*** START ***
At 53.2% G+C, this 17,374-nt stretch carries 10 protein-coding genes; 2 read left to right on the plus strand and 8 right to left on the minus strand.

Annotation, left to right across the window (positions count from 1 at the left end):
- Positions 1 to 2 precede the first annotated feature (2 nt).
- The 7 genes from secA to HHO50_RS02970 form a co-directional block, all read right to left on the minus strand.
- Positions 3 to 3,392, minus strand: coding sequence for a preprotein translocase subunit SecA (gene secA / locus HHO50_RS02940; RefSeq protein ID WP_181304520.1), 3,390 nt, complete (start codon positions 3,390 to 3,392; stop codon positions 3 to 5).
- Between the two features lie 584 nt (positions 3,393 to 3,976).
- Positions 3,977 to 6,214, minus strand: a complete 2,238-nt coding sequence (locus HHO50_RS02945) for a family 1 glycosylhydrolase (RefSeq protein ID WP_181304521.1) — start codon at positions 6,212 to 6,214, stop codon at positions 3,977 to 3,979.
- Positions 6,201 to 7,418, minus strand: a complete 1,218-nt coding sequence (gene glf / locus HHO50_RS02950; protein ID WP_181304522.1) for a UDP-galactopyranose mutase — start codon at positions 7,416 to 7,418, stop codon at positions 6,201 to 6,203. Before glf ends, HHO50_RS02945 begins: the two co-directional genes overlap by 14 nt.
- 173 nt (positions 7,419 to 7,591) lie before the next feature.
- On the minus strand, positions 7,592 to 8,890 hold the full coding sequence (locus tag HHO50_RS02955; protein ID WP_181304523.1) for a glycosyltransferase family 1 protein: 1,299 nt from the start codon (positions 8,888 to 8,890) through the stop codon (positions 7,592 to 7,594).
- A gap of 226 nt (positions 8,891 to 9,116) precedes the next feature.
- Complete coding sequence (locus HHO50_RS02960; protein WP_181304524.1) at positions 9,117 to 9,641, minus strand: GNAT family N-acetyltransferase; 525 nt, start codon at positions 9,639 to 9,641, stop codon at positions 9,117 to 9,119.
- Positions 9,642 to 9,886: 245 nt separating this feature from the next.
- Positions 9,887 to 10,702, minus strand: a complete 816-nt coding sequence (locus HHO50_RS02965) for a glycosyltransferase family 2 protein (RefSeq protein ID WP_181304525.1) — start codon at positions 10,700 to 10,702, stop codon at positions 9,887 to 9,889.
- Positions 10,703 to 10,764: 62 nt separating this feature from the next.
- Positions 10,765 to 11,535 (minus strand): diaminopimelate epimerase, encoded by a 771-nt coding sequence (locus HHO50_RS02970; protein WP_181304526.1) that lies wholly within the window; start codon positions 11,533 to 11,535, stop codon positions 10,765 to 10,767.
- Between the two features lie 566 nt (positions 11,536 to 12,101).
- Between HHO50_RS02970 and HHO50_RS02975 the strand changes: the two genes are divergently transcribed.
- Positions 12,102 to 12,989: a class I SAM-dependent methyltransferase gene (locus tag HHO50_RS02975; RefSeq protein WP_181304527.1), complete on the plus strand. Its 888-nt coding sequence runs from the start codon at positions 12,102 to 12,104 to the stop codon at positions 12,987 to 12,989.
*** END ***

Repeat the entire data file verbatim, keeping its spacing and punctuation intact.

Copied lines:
At 53.2% G+C, this 17,374-nt stretch carries 10 protein-coding genes; 2 read left to right on the plus strand and 8 right to left on the minus strand.

Annotation, left to right across the window (positions count from 1 at the left end):
- Positions 1 to 2 precede the first annotated feature (2 nt).
- The 7 genes from secA to HHO50_RS02970 form a co-directional block, all read right to left on the minus strand.
- Positions 3 to 3,392, minus strand: coding sequence for a preprotein translocase subunit SecA (gene secA / locus HHO50_RS02940; RefSeq protein ID WP_181304520.1), 3,390 nt, complete (start codon positions 3,390 to 3,392; stop codon positions 3 to 5).
- Between the two features lie 584 nt (positions 3,393 to 3,976).
- Positions 3,977 to 6,214, minus strand: a complete 2,238-nt coding sequence (locus HHO50_RS02945) for a family 1 glycosylhydrolase (RefSeq protein ID WP_181304521.1) — start codon at positions 6,212 to 6,214, stop codon at positions 3,977 to 3,979.
- Positions 6,201 to 7,418, minus strand: a complete 1,218-nt coding sequence (gene glf / locus HHO50_RS02950; protein ID WP_181304522.1) for a UDP-galactopyranose mutase — start codon at positions 7,416 to 7,418, stop codon at positions 6,201 to 6,203. Before glf ends, HHO50_RS02945 begins: the two co-directional genes overlap by 14 nt.
- 173 nt (positions 7,419 to 7,591) lie before the next feature.
- On the minus strand, positions 7,592 to 8,890 hold the full coding sequence (locus tag HHO50_RS02955; protein ID WP_181304523.1) for a glycosyltransferase family 1 protein: 1,299 nt from the start codon (positions 8,888 to 8,890) through the stop codon (positions 7,592 to 7,594).
- A gap of 226 nt (positions 8,891 to 9,116) precedes the next feature.
- Complete coding sequence (locus HHO50_RS02960; protein WP_181304524.1) at positions 9,117 to 9,641, minus strand: GNAT family N-acetyltransferase; 525 nt, start codon at positions 9,639 to 9,641, stop codon at positions 9,117 to 9,119.
- Positions 9,642 to 9,886: 245 nt separating this feature from the next.
- Positions 9,887 to 10,702, minus strand: a complete 816-nt coding sequence (locus HHO50_RS02965) for a glycosyltransferase family 2 protein (RefSeq protein ID WP_181304525.1) — start codon at positions 10,700 to 10,702, stop codon at positions 9,887 to 9,889.
- Positions 10,703 to 10,764: 62 nt separating this feature from the next.
- Positions 10,765 to 11,535 (minus strand): diaminopimelate epimerase, encoded by a 771-nt coding sequence (locus HHO50_RS02970; protein WP_181304526.1) that lies wholly within the window; start codon positions 11,533 to 11,535, stop codon positions 10,765 to 10,767.
- Between the two features lie 566 nt (positions 11,536 to 12,101).
- Between HHO50_RS02970 and HHO50_RS02975 the strand changes: the two genes are divergently transcribed.
- Positions 12,102 to 12,989: a class I SAM-dependent methyltransferase gene (locus tag HHO50_RS02975; RefSeq protein WP_181304527.1), complete on the plus strand. Its 888-nt coding sequence runs from the start codon at positions 12,102 to 12,104 to the stop codon at positions 12,987 to 12,989.